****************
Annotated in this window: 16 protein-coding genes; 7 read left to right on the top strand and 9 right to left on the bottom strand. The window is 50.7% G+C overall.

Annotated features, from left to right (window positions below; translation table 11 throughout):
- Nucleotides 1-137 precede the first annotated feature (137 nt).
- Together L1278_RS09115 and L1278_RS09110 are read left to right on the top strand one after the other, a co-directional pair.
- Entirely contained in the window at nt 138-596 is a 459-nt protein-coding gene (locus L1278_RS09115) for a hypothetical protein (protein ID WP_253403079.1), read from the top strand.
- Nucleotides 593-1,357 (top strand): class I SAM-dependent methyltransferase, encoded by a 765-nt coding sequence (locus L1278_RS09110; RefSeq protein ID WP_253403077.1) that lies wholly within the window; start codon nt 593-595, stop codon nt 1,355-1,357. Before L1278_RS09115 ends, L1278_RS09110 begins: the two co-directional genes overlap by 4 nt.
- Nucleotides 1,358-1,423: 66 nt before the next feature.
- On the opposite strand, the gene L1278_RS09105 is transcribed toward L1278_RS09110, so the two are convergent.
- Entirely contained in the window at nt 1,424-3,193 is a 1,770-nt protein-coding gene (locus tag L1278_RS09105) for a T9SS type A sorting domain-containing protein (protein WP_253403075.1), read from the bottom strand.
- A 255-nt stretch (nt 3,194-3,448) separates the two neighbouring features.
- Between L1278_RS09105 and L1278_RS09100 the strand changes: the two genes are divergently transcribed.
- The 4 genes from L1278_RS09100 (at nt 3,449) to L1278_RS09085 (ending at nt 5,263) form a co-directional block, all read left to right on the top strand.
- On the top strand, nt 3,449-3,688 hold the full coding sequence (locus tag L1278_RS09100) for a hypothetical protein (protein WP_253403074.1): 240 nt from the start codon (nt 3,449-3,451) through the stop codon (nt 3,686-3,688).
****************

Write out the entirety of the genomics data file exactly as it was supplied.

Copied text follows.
Annotated in this window: 16 protein-coding genes; 7 read left to right on the top strand and 9 right to left on the bottom strand. The window is 50.7% G+C overall.

Annotated features, from left to right (window positions below; translation table 11 throughout):
- Nucleotides 1-137 precede the first annotated feature (137 nt).
- Together L1278_RS09115 and L1278_RS09110 are read left to right on the top strand one after the other, a co-directional pair.
- Entirely contained in the window at nt 138-596 is a 459-nt protein-coding gene (locus L1278_RS09115) for a hypothetical protein (protein ID WP_253403079.1), read from the top strand.
- Nucleotides 593-1,357 (top strand): class I SAM-dependent methyltransferase, encoded by a 765-nt coding sequence (locus L1278_RS09110; RefSeq protein ID WP_253403077.1) that lies wholly within the window; start codon nt 593-595, stop codon nt 1,355-1,357. Before L1278_RS09115 ends, L1278_RS09110 begins: the two co-directional genes overlap by 4 nt.
- Nucleotides 1,358-1,423: 66 nt before the next feature.
- On the opposite strand, the gene L1278_RS09105 is transcribed toward L1278_RS09110, so the two are convergent.
- Entirely contained in the window at nt 1,424-3,193 is a 1,770-nt protein-coding gene (locus tag L1278_RS09105) for a T9SS type A sorting domain-containing protein (protein WP_253403075.1), read from the bottom strand.
- A 255-nt stretch (nt 3,194-3,448) separates the two neighbouring features.
- Between L1278_RS09105 and L1278_RS09100 the strand changes: the two genes are divergently transcribed.
- The 4 genes from L1278_RS09100 (at nt 3,449) to L1278_RS09085 (ending at nt 5,263) form a co-directional block, all read left to right on the top strand.
- On the top strand, nt 3,449-3,688 hold the full coding sequence (locus tag L1278_RS09100) for a hypothetical protein (protein WP_253403074.1): 240 nt from the start codon (nt 3,449-3,451) through the stop codon (nt 3,686-3,688).